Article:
Trisha Shetty (Editor)

American Supreme

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Length  55:13
Release date  28 October 2002
Producer  Suicide
Artist  Suicide
Genre  Alternative/Indie
Label  Blast First
American Supreme httpsuploadwikimediaorgwikipediaen22fSui
Released  October 28, 2002 (2002-10-28)
Similar  Suicide albums, Other albums

Suicide i don t know


American Supreme is the fifth and final studio album by the American band Suicide. It was released in 2002 on Mute Records and was the group's first self-produced album. The album received generally favorable reception with positive reviews praising its experimental and difficult listening experience while negative reviews found the album sounding dated even in comparison to the group's first two albums released decades prior.

Contents

Production

After the release of their previous studio album Why Be Blue? in 1992, Alan Vega and Martin Rev discussed a follow-up for years with Vega stating that "nothing jump started us right away" The group felt encouraged to record new material after Mute Records began re-issuing some of the group's older albums. Rev gave Vega around 20 songs to choose 10 to 12 from to work on.

Style

American Supreme contains elements of free jazz, hip hop, and disco music.

Release

American Supreme was released on October 28, 2002 in the United Kingdom and October 29, 2002 in the United States.

Reception

American Supreme received generally favorable reviews. At Metacritic, which assigns a normalized rating out of 100 to reviews from mainstream critics, the album has received an average score of 66, based on ten reviews. Uncut and The Wire gave the most positive reviews referring to the album as "audaciously modern in its textural absorption of outre sounds from the 21st-century dance underground" and "Possibly their best [album]". New York Magazine praised the album's experimental side, noting that "Even in its least compelling (or completely annoying) moments, there's a refreshing daftness and a disregard of the confining structures that rule electronic music." Online music zine Pitchfork gave the album a 7.0 out of 10, referring to it as an album that will not warrant repeated listens, and "even at its most unlistenable and monotonous, still makes its point."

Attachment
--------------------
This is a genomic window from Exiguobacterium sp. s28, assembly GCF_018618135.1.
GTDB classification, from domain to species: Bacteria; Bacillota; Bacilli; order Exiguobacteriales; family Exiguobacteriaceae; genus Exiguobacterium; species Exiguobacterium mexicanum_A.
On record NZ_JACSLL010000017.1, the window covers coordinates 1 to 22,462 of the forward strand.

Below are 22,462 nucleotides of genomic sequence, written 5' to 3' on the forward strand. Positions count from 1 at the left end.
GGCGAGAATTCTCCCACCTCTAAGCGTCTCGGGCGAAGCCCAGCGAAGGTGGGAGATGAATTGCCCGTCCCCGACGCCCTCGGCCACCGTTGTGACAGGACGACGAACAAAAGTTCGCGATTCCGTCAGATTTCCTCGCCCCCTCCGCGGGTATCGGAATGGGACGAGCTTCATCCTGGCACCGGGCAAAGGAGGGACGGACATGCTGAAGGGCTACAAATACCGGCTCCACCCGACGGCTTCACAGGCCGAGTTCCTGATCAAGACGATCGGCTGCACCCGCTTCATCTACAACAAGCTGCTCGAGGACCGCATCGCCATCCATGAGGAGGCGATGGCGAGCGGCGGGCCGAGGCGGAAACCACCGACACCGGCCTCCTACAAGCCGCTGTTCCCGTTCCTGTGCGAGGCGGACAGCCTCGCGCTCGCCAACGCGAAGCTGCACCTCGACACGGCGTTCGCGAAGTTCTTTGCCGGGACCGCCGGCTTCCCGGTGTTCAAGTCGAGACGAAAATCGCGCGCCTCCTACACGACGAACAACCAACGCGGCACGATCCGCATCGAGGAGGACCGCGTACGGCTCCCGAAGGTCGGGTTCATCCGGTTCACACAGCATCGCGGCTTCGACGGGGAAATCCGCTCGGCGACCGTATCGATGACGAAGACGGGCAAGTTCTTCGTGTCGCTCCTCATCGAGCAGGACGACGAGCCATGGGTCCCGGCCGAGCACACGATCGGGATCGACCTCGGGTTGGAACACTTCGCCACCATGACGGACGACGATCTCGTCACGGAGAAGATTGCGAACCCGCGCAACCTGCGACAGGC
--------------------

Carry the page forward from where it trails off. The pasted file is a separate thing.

Allmusic gave the album a negative review of two stars out of five opining that the album sounded even more dated than the duo's first two albums released decades prior. Q also commented on the dated sound of the album, stating that the group "unfortunately discovered dance music several years too late." PopMatters found the album strayed too far from the group's style on their earlier albums, noting that "Suicide now seem like band struggling to find their true sonic spirit, like their indelible identity is lost in a whirlwind of mish-mashed ideas that range from one-dimensional house music to uncomfortable and self-conscious turntable cuts"

Track listing

All songs by Martin Rev and Alan Vega.

  1. "Televised Executions" – 6:11
  2. "Misery Train" – 5:18
  3. "Swearin' to the Flag" – 4:51
  4. "Beggin' for Miracles" – 5:01
  5. "American Mean" – 5:04
  6. "Wrong Decisions" – 4:29
  7. "Death Machine" – 4:16
  8. "Power au Go-Go" – 4:14
  9. "Dachau, Disney, Disco" – 5:18
  10. "Child, It's a New World" – 4:52
  11. "I Don't Know" – 5:39

Personnel

  • Perkin Barnes – engineer
  • Jonathan de Villiers – photography
  • Scott King – art direction, design
  • Martin Rev – keyboards
  • Suicide – producer
  • Alan Vega – vocals
  • Songs

    1Televised Executions6:11
    2Misery Train5:18
    3Swearin' to the Flag4:51

    References

    American Supreme Wikipedia


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